Whole-genome sequencing for rapid, reliable and routine investigation of Mycobacterium tuberculosis transmission in local communities.

Details

Serval ID
serval:BIB_604EC4A7CD3F
Type
Article: article from journal or magazin.
Collection
Publications
Institution
Title
Whole-genome sequencing for rapid, reliable and routine investigation of Mycobacterium tuberculosis transmission in local communities.
Journal
New microbes and new infections
Author(s)
Zakham F., Laurent S., Esteves Carreira A.L., Corbaz A., Bertelli C., Masserey E., Nicod L., Greub G., Jaton K., Mazza-Stalder J., Opota O.
ISSN
2052-2975 (Print)
ISSN-L
2052-2975
Publication state
Published
Issued date
09/2019
Peer-reviewed
Oui
Volume
31
Pages
100582
Language
english
Notes
Publication types: Journal Article
Publication Status: epublish
Abstract
Contact investigations following the diagnosis of active tuberculosis (TB) are paramount for the control of the disease. Epidemiological data are very powerful for contact tracing but might be delayed and/or difficult to integrate, especially in the setting of multiple contact-tracing investigations. The aim of this study was to address the added-value of whole-genome sequencing (WGS) to routine local TB surveillance systems. From November 2016 to July 2017, the local TB surveillance system identified three clusters that could constitute a unique larger outbreak. Epidemiological and clinical information were integrated with WGS genotyping data of Mycobacterium tuberculosis strains obtained using a simple DNA extraction method coupled with sequencing using an Illumina MiSeq platform and an in-house bioinformatics pipeline for single nucleotide polymorphism (SNP) analysis. Epidemiological investigations identified three putative TB clusters potentially interrelated including eight patients with active TB. Seven M. tuberculosis isolates were available and analysed by WGS. Using a 5-SNP threshold to define recent transmission, WGS-based genotyping supported the occurrence of the three clusters as well as a link between clusters 1 and 2 (SNP ≤1), constituting a larger outbreak. This outbreak was clearly delineated by refuting a potential link with the third cluster (SNP >500). Genotyping data did not support the belonging of patient 7 to any studied cluster. This study illustrates the usefulness of WGS genotyping for routine TB surveillance systems in local communities to rapidly confirm or disprove epidemiological hypotheses and delineate TB clusters, especially in the context of multiple contact-tracing investigations.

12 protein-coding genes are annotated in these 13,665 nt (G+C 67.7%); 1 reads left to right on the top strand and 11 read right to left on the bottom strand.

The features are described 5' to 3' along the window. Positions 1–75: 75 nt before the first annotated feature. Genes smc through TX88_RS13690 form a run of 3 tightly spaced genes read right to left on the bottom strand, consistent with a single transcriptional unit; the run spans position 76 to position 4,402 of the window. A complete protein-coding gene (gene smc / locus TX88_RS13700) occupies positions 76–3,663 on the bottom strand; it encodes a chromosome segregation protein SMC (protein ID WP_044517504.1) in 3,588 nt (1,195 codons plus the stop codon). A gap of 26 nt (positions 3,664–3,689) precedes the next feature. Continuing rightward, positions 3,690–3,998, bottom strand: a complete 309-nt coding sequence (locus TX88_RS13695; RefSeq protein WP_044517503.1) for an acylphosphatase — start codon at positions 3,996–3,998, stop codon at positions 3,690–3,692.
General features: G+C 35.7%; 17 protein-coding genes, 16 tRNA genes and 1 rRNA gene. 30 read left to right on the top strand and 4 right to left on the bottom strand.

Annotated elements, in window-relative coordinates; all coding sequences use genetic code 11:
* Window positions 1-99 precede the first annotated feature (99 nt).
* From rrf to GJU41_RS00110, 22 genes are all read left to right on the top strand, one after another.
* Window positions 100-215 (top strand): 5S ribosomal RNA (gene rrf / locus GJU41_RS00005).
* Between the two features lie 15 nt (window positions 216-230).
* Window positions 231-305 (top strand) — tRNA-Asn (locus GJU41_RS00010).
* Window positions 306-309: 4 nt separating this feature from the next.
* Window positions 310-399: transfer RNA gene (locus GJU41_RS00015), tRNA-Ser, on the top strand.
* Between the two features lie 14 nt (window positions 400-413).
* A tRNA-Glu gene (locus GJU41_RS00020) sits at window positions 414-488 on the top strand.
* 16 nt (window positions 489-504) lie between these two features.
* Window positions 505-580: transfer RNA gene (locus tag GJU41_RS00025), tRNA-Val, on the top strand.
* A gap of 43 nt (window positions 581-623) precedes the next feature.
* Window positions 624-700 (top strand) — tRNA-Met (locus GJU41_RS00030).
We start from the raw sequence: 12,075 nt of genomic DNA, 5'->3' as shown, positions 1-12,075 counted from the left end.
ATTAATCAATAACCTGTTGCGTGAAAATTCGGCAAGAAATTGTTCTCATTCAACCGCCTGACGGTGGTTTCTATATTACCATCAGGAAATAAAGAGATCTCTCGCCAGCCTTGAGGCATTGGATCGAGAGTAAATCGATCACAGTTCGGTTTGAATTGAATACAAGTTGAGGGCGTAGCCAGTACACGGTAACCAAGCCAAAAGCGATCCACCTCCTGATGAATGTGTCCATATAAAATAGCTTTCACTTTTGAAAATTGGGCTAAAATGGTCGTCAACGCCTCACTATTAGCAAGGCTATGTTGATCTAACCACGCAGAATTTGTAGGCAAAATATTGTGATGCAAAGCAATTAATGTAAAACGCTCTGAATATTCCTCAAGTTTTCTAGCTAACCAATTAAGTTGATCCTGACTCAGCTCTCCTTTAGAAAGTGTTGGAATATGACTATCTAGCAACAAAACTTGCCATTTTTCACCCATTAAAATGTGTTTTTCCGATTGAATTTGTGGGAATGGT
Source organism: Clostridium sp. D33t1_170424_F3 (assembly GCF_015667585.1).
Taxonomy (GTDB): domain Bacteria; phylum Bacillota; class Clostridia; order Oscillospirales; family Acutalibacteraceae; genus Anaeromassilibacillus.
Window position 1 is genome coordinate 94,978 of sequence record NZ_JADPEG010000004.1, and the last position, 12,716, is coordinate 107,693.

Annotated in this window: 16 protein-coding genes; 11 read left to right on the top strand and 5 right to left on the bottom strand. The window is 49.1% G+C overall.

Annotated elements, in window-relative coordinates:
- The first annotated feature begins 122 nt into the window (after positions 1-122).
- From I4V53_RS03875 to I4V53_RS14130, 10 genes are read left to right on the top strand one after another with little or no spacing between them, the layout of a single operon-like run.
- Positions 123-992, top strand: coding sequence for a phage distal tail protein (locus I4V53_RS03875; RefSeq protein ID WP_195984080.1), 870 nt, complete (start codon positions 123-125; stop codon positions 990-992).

Keywords
Contact investigation, Mycobacterium tuberculosis, genotyping outbreak, molecular epidemiology, whole-genome sequencing
Pubmed
Open Access
Yes
Create date
02/10/2019 16:39
Last modification date
29/01/2021 6:25
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